Friday, 8 December 2006

Texty texty

Texty texty

Was reading Simon Willison's Weblog and he posted up about an really simple full-screen, auto-saving, free text editor called WriteRoom. It looks really nice - really classic. It's definately going on my mac at home.

Further down in the comments left was a post by a certain Steve Ballmer about a similar editor for Windows called Dark Room. I'm actually using it to write this blog post and it really is sweet. For a start it's got an opacity filter to the background so you can see what's happening on your desktop. I'm sorry but that's just like geek porn. Ironically you could actually run a movie in the background and watch it through the editor whilst working on a document. Mmmmm. Coupled with the auto-save feature that it uses means that this thing is actually making Narg breathe a little deeply and wriggle in his chair. Of course there's the small matter of the CEO of Microsoft posting comments on your blog - cause for celebration.

I'm a big fan of these small software apps that people write and release freeware or under OSS licenses - they really do push the larger tech companies with the ideas they promote. Much of the underlying architecture of really famous bits of software has been pushed by small ideas over the course of software history. Look no farther than Internet Explorer - the current most widely used web browser was actually developed primarily from the Spyglass Mosaic browser around 1995. Spyglass Mosaic actually licensed technology from the National Center for Supercomputing Applications (NCSA) - technology which was designed for a UNIX web browser and released under very generous licensing. This is why there's a credit to NCSA Mosaic in Internet Explorer. You can find this for yourself by going to "Help --> About Internet Explorer" in Internet Explorer itself. Very funky.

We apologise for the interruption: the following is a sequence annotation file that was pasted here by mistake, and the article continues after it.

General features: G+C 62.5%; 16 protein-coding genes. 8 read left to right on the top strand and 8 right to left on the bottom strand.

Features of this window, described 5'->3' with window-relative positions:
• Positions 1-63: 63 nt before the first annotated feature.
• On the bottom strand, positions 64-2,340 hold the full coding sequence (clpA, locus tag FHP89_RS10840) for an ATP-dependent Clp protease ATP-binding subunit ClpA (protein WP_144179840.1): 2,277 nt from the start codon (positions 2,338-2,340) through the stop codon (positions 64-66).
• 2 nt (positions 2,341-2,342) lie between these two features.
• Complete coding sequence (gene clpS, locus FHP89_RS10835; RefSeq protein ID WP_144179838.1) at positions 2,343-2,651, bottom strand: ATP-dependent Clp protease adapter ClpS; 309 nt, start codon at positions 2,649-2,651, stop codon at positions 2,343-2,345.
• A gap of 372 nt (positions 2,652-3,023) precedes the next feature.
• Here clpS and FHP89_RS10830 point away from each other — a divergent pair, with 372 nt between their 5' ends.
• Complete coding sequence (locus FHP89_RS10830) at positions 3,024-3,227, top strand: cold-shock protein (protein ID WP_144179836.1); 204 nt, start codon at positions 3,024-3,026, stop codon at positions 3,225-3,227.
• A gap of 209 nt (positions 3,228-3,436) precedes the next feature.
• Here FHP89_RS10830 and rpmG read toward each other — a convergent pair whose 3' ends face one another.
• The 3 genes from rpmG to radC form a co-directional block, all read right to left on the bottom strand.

This does go to show that small teams of developers can have large impacts farther down the line. I'd like to think that at some stage I'll write a piece of software - a website, an interface or an appliation - that will have this impact. I think that would be a real sense of satisfaction. I believe in my heart that this is going to happen with the Chamonix Valley website. There are some really sound ideas coming forward and oppertunity to realise these things. Earlier this week the first nerves about moving to a foreign country were felt - the first butterflies in the stomach, but in reflection it wasn't apprehension of the unknown, but the realisation that there's the chance to do something to have a positive impact on a lot of people. Awesome. Bring it on. Feel the love baby.

Further reading:
Mosaic web browser
History of Internet Explorer
Internet Explorer Homepage